Open Access News

News from the open access movement

Saturday, August 18, 2007

Studying the redirection of university funds from TA to OA

Don Waters of the Mellon Foundation is willing to fund a study of “the feasibility and desirability of a massive reallocation of institutional funds [from journal subscriptions] to support open access”.  From his LibLicense post of August 15:

The "possibility of redeploying some of the funds available for 'indirect costs' from library subscriptions and site licenses to supporting open access initiatives" is frequently mentioned on this list.  It seems to me to be a very glib assertion that ignores the complexity of university organization and budgeting, a point that Jim O'Donnell and others have made in a previous postings to this list.  The assertion nevertheless keeps arising and it may be time to test the likelihood of the "possibility."

I would be very interested in learning of research universities whose presidents or provosts in conjunction with their library and faculty, are conducting or would be willing to conduct (possibly with foundation support), a serious and intensive study of the feasibility and desirability of a massive reallocation of institutional funds to support open access.  Would members of this list identify such institutions and an individual whom I could contact for more information either by a posting to this list or by replying directly to me? [djw *at* mellon *dot* org]


  • I applaud this step, especially the focus on feasibility and desirability.  The idea of redirecting funds from TA journals to OA journals is serious and attractive.  My position is not that redirection is easy or inevitable, but that it’s feasible and very desirable.  (If there is a “glib assertion” about it floating around, it’s that redirection will be easy or inevitable.)  I don’t advocate —or haven’t yet advocated— what could be called preemptive redirection:  the cancellation of TA journals in order to free up funds for OA [*].  OA archiving is already growing without the need for redirecting funds.  But I do argue that if the growth of OA archiving causes the cancellation, conversion, or demise of TA journals, as many publishers fear, then the money formerly spent on their subscriptions can and should be spent first on the OA alternative.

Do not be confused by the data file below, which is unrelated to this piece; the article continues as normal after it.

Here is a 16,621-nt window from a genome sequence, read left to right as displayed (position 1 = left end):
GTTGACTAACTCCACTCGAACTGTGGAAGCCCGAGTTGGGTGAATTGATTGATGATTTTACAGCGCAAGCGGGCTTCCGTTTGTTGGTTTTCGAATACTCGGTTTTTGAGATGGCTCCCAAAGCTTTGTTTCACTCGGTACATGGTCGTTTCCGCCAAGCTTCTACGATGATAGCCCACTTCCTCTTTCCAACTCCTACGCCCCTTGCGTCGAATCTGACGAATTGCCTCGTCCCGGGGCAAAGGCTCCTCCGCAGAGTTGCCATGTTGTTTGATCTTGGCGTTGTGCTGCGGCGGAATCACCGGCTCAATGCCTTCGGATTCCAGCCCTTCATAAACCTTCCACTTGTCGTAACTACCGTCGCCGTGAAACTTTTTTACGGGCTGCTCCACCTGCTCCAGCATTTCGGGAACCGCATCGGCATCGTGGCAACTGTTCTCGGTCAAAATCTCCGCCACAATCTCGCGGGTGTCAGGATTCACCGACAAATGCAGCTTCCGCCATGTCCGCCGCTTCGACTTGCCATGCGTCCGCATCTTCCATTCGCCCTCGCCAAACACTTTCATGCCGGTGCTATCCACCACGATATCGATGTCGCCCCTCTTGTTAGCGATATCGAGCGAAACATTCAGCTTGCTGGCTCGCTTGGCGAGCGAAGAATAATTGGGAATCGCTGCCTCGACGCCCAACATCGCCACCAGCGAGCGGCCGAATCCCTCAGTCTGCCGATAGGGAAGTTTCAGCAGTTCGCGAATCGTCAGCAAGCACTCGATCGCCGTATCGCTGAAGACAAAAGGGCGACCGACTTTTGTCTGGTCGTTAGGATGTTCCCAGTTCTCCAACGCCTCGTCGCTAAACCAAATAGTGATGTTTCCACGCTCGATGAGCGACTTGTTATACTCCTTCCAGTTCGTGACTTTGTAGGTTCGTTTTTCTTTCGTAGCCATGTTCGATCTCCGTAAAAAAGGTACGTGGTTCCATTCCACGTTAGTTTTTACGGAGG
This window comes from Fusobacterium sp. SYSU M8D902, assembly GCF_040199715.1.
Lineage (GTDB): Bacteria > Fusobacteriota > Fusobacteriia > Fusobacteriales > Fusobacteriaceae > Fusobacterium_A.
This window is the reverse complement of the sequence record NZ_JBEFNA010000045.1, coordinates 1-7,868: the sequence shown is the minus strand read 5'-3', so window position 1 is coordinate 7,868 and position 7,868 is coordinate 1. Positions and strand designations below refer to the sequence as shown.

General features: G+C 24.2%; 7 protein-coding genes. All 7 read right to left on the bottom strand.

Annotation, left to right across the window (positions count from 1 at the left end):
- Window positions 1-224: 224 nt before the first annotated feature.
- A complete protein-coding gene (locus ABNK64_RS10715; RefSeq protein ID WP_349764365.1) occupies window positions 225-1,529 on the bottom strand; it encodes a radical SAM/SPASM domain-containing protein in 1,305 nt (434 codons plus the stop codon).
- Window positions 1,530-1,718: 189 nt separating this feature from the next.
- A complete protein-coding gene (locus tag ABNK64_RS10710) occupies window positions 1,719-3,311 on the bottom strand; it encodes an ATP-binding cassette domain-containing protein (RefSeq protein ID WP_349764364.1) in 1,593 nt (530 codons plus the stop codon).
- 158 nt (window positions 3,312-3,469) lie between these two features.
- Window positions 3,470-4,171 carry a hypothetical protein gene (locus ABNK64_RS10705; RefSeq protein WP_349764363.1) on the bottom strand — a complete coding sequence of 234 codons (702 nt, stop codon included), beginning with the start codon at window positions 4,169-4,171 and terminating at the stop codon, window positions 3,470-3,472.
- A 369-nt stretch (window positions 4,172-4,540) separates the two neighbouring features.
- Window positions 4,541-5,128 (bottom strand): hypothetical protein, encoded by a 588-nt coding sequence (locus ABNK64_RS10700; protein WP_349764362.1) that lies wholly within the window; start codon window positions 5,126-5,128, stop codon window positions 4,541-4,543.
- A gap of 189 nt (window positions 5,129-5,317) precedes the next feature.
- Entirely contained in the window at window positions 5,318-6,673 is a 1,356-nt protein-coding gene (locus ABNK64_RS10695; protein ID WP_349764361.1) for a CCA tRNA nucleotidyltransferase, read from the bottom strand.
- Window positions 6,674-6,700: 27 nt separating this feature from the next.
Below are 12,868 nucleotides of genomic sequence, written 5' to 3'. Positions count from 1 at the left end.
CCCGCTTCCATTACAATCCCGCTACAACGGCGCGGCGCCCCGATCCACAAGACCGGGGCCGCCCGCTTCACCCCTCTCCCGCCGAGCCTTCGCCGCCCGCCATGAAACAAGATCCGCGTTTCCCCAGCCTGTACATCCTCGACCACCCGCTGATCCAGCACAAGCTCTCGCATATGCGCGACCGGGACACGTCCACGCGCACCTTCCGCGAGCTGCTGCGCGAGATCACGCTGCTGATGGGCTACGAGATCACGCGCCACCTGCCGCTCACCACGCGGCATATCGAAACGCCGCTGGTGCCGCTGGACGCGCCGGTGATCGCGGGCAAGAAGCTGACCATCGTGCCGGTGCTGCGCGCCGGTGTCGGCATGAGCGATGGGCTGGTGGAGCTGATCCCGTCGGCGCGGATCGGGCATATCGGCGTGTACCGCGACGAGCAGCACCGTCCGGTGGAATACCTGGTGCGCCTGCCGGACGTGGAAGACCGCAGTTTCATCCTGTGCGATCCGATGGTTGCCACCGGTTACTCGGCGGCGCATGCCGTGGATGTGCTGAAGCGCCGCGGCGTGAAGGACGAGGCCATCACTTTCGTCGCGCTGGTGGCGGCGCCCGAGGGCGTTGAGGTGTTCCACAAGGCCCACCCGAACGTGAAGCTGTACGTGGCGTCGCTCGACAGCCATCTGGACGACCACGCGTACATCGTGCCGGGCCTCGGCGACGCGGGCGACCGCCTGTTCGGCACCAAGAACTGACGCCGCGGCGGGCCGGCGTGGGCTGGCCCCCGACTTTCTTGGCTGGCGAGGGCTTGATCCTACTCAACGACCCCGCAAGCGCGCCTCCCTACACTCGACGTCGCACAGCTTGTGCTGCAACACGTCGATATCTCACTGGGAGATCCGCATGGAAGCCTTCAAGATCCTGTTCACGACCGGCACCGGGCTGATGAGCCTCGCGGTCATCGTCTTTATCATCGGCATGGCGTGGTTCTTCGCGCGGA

• [*] Qualification:  I support CERN’s SCOAP3 initiative, which I interpret as a cooperative plan of preemptive redirection worked out with the agreement of publishers themselves, and I would support similar initiatives in other fields.
  • In short, if it’s glib to say that redirection is easy or inevitable, then it’s also glib to say that the cancellation, conversion, or demise of peer-reviewed TA journals will entail the end of peer review.